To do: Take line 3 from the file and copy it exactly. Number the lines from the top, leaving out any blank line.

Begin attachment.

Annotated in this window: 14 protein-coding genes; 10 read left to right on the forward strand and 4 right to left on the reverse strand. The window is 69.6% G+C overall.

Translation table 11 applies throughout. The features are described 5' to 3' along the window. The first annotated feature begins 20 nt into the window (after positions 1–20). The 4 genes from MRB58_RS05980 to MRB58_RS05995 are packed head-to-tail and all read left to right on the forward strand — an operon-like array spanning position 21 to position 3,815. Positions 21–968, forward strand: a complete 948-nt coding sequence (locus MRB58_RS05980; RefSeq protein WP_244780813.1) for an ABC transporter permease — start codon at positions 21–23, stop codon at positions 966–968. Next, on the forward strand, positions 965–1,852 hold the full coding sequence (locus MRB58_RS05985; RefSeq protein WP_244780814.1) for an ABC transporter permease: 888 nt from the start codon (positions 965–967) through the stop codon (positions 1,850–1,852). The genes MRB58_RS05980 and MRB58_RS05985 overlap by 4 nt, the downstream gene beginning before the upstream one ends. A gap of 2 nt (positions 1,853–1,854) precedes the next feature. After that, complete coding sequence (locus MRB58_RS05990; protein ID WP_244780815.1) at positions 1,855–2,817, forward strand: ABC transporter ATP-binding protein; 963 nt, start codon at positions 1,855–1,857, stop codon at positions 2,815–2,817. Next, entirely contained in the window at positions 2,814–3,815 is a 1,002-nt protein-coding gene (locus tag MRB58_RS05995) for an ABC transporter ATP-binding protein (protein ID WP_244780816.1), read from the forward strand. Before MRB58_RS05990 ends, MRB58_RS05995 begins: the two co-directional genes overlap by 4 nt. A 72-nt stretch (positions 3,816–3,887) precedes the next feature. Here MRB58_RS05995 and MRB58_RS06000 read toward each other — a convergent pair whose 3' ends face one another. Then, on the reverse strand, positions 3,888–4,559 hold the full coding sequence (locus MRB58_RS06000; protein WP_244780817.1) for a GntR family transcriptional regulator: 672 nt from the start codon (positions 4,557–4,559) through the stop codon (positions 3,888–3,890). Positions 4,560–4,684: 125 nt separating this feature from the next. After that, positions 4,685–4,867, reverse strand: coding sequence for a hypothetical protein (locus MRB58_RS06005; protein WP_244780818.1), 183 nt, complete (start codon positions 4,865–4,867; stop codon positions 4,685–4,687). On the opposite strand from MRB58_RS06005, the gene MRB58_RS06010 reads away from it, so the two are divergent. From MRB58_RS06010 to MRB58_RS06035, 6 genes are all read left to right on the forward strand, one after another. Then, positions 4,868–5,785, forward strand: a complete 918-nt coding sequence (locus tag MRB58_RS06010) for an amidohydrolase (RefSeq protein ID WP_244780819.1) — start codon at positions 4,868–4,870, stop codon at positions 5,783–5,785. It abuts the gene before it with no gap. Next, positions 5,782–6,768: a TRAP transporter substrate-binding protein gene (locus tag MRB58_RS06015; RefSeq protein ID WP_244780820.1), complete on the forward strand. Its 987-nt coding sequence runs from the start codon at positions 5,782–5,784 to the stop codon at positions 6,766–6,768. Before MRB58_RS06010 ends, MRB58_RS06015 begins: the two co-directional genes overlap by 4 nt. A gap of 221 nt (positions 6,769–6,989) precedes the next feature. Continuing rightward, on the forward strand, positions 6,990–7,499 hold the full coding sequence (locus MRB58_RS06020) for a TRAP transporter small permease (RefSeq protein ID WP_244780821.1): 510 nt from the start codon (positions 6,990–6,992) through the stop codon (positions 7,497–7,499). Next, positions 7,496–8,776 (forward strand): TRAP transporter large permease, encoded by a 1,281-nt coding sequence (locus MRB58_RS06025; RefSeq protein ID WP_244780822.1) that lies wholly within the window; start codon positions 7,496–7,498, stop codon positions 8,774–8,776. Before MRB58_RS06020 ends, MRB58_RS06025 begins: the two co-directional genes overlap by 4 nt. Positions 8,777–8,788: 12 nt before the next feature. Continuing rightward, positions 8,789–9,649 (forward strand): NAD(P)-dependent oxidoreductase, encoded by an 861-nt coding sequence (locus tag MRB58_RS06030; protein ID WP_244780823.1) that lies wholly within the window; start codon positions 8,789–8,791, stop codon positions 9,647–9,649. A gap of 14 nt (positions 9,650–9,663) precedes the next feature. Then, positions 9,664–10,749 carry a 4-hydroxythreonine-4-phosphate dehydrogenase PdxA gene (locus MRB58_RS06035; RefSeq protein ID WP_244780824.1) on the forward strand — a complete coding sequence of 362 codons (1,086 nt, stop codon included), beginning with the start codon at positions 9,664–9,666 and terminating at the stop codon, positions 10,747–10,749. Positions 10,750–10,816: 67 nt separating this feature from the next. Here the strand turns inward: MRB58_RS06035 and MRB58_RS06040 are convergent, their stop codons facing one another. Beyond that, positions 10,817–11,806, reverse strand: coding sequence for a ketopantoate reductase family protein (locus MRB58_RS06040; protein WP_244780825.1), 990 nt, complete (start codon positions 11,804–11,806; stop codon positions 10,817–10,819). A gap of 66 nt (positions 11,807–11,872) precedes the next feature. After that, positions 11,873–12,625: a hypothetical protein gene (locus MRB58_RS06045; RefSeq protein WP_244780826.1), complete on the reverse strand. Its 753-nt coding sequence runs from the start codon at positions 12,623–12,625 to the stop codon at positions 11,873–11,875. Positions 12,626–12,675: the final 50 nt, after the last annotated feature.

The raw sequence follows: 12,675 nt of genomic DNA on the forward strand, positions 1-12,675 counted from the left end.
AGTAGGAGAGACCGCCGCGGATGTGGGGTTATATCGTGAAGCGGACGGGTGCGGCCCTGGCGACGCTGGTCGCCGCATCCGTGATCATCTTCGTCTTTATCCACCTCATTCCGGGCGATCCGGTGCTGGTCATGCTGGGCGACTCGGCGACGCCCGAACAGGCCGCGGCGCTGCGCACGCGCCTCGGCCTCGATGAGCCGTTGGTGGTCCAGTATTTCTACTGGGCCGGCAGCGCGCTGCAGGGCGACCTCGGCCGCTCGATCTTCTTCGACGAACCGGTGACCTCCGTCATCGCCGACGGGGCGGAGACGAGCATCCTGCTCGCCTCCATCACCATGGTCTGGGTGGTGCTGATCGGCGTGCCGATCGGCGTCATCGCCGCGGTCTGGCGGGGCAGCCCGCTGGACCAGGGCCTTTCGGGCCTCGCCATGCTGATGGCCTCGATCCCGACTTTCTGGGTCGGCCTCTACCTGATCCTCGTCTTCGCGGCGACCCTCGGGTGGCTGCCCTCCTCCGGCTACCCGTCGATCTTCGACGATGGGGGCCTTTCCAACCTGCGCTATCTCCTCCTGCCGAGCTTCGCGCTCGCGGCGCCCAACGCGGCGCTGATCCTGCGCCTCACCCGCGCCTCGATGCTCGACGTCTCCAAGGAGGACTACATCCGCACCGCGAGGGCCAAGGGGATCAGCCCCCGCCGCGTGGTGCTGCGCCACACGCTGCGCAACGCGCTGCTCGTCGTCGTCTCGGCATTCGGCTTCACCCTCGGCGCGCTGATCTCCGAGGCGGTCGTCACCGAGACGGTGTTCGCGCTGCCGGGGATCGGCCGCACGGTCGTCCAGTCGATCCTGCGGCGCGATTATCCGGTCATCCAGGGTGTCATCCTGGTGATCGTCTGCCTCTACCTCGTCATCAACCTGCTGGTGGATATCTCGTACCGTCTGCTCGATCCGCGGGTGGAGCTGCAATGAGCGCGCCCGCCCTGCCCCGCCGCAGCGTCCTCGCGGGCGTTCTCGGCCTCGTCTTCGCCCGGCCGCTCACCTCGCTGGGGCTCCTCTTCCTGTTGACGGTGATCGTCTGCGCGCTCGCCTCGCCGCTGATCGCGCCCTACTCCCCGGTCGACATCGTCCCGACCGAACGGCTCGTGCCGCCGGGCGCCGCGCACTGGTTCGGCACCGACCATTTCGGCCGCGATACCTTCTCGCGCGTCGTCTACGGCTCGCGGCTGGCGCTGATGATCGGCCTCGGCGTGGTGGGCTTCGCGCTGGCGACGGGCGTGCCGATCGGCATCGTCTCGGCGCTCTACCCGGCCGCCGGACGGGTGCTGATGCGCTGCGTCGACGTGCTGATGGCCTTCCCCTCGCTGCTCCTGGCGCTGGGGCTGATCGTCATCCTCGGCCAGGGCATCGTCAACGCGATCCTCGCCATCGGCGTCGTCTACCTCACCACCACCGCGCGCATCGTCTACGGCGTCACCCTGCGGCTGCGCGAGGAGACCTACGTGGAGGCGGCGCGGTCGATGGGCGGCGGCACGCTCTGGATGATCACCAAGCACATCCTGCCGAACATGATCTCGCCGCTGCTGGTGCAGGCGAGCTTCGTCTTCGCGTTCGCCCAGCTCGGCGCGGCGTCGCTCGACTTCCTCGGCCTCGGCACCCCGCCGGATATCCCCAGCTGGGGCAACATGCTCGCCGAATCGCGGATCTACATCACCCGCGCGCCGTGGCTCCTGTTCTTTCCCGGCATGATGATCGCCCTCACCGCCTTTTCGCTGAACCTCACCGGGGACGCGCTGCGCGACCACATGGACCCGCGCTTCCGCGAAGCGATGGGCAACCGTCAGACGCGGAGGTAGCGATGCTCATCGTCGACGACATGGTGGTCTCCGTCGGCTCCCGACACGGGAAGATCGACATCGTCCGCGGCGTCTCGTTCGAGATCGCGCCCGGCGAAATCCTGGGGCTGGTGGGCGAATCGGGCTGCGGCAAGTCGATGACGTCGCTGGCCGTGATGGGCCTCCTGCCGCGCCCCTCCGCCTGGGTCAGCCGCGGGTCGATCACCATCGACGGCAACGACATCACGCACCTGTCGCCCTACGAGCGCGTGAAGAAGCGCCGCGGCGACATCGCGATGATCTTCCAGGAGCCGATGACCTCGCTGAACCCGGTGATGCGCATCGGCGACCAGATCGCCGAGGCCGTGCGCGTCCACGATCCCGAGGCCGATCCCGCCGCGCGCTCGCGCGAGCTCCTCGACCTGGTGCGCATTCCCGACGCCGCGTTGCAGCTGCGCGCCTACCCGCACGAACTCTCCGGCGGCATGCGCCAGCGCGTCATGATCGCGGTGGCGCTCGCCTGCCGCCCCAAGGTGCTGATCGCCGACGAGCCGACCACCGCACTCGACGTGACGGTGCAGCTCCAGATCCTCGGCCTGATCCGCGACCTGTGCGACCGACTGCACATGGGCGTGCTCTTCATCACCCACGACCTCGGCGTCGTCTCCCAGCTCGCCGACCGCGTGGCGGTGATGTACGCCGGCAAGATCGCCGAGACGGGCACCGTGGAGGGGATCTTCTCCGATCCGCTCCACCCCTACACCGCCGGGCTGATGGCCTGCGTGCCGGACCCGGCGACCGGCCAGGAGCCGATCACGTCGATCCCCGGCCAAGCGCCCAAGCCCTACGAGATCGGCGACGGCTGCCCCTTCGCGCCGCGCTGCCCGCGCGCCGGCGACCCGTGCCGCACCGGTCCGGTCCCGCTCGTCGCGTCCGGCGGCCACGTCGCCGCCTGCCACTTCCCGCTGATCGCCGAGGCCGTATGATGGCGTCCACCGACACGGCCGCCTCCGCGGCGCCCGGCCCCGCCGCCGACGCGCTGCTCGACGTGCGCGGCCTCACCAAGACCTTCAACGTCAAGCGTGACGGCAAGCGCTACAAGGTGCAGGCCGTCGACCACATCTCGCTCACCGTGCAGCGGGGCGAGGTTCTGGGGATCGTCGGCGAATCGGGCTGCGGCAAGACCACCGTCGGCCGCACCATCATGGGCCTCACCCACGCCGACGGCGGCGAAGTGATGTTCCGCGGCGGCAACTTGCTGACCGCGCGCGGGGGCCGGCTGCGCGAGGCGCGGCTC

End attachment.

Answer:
The raw sequence follows: 12,675 nt of genomic DNA on the forward strand, positions 1-12,675 counted from the left end.